Death Takes a Holiday (previews begin June 10, opens July 21). The world premiere of a musical based on the post-World War I play about lonely souls and mysterious strangers at an Italian villa. The book is by Thomas Meehan and the late Peter Stone, with music and lyrics by Maury Yeston. Matt Cavenaugh and Rebecca Luker star in the Roundabout Theatre Company production at the Laura Pels Theatre, 111 W. 46th St. Call 212-719-1300 or visit

Hair (previews begin July 5, opens July 13) and Rent (previews begin July 14, opens Aug. 11). Everything old is . . . well, you know. "Hair," which won the 2009 Tony for revival, returns for 10 weeks at the St. James Theatre, 246 W. 44th St. (Phone 212-239-6200 or visit And a new production of "Rent," staged by original director Michael Greif, settles into an Off-Broadway run at the New World Stages, 350 W. 50th St.

Bluebird (previews begin Aug. 9). Amazing Brit Simon Russell Beale, last seen here in the Bridge Project's "The Winter's Tale" and "The Cherry Orchard," steps Off-Broadway for the U.S. premiere of Simon Stephens' play about a London taxi driver and his passengers. The production is at the Atlantic Theater Company's Stage 2, 330 W. 16th St. Phone 212-279-4200 or visit

You Can't Take It With You (previews begin Aug. 11). The freewheeling Sycamore family is back with this revival of the 1936 comedy by Moss Hart and George S. Kaufman. Christopher Ashley ("Memphis") directs. Theater and other specifics to come.

New York Fringe Festival (Aug. 12-28). The largest multiarts international festival in North America celebrates its 15th year in dozens of venues around downtown. Check for info.


And keep in mind . . .



The Illusion (in previews, opens next Sunday). The Signature Theatre continues its wonderful Tony Kushner season with his adaptation of the 17th century comedy by Pierre Corneille. Expect wizards . . . and lawyers.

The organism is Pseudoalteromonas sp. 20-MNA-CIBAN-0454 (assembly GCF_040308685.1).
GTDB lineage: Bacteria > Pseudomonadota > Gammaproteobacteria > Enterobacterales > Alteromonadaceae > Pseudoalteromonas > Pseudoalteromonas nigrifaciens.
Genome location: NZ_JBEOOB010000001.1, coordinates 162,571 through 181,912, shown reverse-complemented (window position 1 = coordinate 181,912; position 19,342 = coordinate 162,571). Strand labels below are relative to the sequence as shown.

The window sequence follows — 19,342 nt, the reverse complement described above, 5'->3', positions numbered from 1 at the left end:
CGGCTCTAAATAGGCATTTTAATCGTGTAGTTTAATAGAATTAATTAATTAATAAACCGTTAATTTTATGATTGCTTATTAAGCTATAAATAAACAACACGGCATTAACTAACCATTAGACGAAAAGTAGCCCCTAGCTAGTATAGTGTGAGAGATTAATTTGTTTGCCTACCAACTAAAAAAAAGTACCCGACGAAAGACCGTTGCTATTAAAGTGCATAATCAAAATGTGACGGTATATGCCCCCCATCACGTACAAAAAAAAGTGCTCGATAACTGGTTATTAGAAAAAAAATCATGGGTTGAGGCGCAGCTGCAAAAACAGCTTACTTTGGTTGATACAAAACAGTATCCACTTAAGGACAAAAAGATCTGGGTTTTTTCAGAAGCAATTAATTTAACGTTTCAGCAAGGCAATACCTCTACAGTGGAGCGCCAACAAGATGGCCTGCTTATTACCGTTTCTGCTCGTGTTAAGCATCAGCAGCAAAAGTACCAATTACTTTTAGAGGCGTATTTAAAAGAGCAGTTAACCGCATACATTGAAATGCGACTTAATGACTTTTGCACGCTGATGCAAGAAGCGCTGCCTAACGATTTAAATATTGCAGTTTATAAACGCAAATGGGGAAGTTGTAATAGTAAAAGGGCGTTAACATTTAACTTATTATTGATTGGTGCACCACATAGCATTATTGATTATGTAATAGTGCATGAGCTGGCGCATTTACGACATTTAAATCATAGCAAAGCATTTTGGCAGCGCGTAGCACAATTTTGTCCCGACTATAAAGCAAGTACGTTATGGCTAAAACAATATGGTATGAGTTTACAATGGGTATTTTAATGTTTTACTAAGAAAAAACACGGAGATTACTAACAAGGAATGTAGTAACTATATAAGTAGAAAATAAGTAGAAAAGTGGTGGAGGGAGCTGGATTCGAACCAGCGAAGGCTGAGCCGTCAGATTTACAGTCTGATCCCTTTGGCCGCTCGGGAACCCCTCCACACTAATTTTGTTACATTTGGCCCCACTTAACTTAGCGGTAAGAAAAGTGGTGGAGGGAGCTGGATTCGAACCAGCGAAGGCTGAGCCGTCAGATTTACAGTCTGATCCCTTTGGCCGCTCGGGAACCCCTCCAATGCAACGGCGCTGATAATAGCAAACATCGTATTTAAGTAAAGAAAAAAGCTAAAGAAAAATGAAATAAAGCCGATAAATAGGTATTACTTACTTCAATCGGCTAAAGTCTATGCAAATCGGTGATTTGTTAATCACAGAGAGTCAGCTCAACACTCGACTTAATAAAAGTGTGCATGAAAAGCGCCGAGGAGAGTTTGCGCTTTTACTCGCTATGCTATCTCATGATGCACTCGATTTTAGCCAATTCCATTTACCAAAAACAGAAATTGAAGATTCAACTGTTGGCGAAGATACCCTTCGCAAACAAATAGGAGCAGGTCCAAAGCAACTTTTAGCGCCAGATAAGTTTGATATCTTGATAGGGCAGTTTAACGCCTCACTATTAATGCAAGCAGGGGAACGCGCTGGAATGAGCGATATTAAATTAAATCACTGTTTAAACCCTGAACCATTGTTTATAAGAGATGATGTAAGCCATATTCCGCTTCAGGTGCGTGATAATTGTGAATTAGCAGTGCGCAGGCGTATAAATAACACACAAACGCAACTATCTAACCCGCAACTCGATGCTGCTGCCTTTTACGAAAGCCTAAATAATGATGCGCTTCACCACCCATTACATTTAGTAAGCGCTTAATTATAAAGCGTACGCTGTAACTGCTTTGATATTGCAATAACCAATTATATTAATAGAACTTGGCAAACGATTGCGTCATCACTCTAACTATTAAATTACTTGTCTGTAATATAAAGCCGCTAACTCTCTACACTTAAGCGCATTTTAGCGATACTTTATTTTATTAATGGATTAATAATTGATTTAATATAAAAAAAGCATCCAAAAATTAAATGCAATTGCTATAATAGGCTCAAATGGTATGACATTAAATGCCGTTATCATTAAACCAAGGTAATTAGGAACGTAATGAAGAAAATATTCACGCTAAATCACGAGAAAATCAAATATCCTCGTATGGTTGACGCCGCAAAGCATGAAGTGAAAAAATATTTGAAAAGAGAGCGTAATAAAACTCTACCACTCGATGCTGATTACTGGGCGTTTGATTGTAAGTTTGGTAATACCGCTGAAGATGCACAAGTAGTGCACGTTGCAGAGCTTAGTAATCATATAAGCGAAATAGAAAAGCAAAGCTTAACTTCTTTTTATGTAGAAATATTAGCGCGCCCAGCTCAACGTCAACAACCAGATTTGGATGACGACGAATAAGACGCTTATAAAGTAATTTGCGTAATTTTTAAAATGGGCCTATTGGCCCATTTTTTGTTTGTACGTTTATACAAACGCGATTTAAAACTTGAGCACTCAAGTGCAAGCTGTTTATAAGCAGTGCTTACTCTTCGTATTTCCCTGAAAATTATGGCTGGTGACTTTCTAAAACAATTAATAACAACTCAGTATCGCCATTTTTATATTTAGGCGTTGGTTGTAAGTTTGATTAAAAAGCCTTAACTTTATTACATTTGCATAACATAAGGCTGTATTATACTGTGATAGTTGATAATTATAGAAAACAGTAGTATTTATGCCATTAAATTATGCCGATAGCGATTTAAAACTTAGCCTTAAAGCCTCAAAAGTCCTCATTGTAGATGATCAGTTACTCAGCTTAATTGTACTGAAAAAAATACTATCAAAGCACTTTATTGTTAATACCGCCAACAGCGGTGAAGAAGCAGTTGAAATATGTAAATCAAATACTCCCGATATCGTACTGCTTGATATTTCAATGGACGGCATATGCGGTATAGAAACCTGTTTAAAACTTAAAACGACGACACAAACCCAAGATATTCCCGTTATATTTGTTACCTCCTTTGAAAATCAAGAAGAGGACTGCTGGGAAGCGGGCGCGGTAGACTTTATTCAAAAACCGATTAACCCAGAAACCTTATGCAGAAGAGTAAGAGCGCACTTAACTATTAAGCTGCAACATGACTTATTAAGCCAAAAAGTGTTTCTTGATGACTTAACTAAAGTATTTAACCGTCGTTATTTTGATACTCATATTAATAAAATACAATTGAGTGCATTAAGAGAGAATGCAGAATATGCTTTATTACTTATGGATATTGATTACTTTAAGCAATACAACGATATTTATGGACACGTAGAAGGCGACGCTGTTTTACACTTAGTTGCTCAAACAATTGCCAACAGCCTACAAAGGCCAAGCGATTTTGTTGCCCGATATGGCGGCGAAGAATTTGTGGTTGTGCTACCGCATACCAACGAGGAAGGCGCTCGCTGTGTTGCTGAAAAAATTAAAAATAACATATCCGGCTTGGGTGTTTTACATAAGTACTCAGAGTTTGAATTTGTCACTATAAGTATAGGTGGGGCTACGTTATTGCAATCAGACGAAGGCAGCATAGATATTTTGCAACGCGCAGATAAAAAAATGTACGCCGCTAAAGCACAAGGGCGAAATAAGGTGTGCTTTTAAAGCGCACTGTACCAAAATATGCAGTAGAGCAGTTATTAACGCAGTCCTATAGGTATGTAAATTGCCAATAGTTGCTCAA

Lysistrata Jones (in previews, opens next Sunday). The Transport Group spins Aristophanes' feminist anti-war comedy into a protest by high school cheerleaders.

The Shaggs: Philosophy of the World (in previews, opens June 7). Musical about infamously untalented '60s girl group at Playwrights Horizons.

One Arm (in previews, opens June 9). Moises Kaufman's adaptation of Tennessee Williams' short story for the New Group involves a fighter who turns hustler.

Side Effects (begins previews June 2, opens June 19). Michael Weller's marital drama stars Joely Richardson and Cotter Smith at MCC Theatre.

Unnatural Acts (begins previews June 14, opens June 23). The Plastic Theatre's drama about an anti-gay incident at Harvard in 1920.

All New People (begins previews June 28, opening TBA). Zach Braff's comedy at Second Stage involves a man trying to get away from it all at a beach house.

A Strange and Separate People (previews begin July 14, opens July 19). A young Orthodox Jewish couple has to deal with a gay Orthodox man in Jon Marans' play at Theatre Row.

Olive and the Bitter Herbs (previews begin July 26, opens Aug. 9). Charles Busch's new play at Primary Stages is about a woman who sees a ghost and hosts a Passover seder.